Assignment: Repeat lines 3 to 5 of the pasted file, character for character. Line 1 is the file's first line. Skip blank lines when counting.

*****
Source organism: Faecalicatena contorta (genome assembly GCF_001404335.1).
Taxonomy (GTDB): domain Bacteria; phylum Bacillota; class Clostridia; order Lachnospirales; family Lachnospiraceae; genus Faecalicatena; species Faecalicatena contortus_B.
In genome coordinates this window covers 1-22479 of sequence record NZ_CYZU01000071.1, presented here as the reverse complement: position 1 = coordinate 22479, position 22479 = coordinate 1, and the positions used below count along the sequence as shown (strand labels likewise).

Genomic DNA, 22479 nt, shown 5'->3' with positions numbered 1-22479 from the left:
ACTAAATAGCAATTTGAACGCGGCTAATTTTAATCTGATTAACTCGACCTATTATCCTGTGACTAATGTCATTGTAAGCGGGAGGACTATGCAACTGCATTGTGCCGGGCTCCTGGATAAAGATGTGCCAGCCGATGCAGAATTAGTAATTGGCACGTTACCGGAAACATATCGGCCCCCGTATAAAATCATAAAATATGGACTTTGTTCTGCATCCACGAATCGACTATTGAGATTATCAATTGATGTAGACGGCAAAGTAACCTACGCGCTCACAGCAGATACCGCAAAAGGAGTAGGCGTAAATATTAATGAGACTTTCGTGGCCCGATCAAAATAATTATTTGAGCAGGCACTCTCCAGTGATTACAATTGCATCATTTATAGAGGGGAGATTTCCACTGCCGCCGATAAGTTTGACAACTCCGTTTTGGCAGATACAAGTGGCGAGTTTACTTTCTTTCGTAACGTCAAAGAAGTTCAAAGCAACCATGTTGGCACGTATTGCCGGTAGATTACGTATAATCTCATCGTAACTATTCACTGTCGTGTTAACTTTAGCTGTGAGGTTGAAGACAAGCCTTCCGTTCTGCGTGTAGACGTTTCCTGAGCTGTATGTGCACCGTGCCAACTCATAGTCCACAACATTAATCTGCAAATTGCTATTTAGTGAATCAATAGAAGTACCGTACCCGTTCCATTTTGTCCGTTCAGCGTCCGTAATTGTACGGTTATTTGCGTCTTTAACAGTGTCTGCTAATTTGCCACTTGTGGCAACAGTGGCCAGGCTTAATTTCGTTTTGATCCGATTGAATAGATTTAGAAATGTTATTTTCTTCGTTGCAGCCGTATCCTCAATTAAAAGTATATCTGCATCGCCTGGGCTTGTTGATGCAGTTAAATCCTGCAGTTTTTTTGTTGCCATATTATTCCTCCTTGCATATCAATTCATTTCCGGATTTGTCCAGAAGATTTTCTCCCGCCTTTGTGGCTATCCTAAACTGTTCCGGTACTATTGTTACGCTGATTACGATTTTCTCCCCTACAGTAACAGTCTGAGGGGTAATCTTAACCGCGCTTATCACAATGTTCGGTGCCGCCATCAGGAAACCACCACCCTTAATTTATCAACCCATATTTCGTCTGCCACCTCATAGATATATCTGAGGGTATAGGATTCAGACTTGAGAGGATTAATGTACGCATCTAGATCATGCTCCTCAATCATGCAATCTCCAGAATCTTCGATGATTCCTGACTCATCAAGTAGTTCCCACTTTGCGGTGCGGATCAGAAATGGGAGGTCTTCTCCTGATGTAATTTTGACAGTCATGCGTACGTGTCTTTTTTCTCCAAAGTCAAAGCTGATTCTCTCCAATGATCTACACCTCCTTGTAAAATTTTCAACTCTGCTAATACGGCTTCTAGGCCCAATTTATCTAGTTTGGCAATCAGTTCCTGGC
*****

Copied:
In genome coordinates this window covers 1-22479 of sequence record NZ_CYZU01000071.1, presented here as the reverse complement: position 1 = coordinate 22479, position 22479 = coordinate 1, and the positions used below count along the sequence as shown (strand labels likewise).

Genomic DNA, 22479 nt, shown 5'->3' with positions numbered 1-22479 from the left:
ACTAAATAGCAATTTGAACGCGGCTAATTTTAATCTGATTAACTCGACCTATTATCCTGTGACTAATGTCATTGTAAGCGGGAGGACTATGCAACTGCATTGTGCCGGGCTCCTGGATAAAGATGTGCCAGCCGATGCAGAATTAGTAATTGGCACGTTACCGGAAACATATCGGCCCCCGTATAAAATCATAAAATATGGACTTTGTTCTGCATCCACGAATCGACTATTGAGATTATCAATTGATGTAGACGGCAAAGTAACCTACGCGCTCACAGCAGATACCGCAAAAGGAGTAGGCGTAAATATTAATGAGACTTTCGTGGCCCGATCAAAATAATTATTTGAGCAGGCACTCTCCAGTGATTACAATTGCATCATTTATAGAGGGGAGATTTCCACTGCCGCCGATAAGTTTGACAACTCCGTTTTGGCAGATACAAGTGGCGAGTTTACTTTCTTTCGTAACGTCAAAGAAGTTCAAAGCAACCATGTTGGCACGTATTGCCGGTAGATTACGTATAATCTCATCGTAACTATTCACTGTCGTGTTAACTTTAGCTGTGAGGTTGAAGACAAGCCTTCCGTTCTGCGTGTAGACGTTTCCTGAGCTGTATGTGCACCGTGCCAACTCATAGTCCACAACATTAATCTGCAAATTGCTATTTAGTGAATCAATAGAAGTACCGTACCCGTTCCATTTTGTCCGTTCAGCGTCCGTAATTGTACGGTTATTTGCGTCTTTAACAGTGTCTGCTAATTTGCCACTTGTGGCAACAGTGGCCAGGCTTAATTTCGTTTTGATCCGATTGAATAGATTTAGAAATGTTATTTTCTTCGTTGCAGCCGTATCCTCAATTAAAAGTATATCTGCATCGCCTGGGCTTGTTGATGCAGTTAAATCCTGCAGTTTTTTTGTTGCCATATTATTCCTCCTTGCATATCAATTCATTTCCGGATTTGTCCAGAAGATTTTCTCCCGCCTTTGTGGCTATCCTAAACTGTTCCGGTACTATTGTTACGCTGATTACGATTTTCTCCCCTACAGTAACAGTCTGAGGGGTAATCTTAACCGCGCTTATCACAATGTTCGGTGCCGCCATCAGGAAACCACCACCCTTAATTTATCAACCCATATTTCGTCTGCCACCTCATAGATATATCTGAGGGTATAGGATTCAGACTTGAGAGGATTAATGTACGCATCTAGATCATGCTCCTCAATCATGCAATCTCCAGAATCTTCGATGATTCCTGACTCATCAAGTAGTTCCCACTTTGCGGTGCGGATCAGAAATGGGAGGTCTTCTCCTGATGTAATTTTGACAGTCATGCGTACGTGTCTTTTTTCTCCAAAGTCAAAGCTGATTCTCTCCAATGATCTACACCTCCTTGTAAAATTTTCAACTCTGCTAATACGGCTTCTAGGCCCAATTTATCTAGTTTGGCAATCAGTTCCTGGC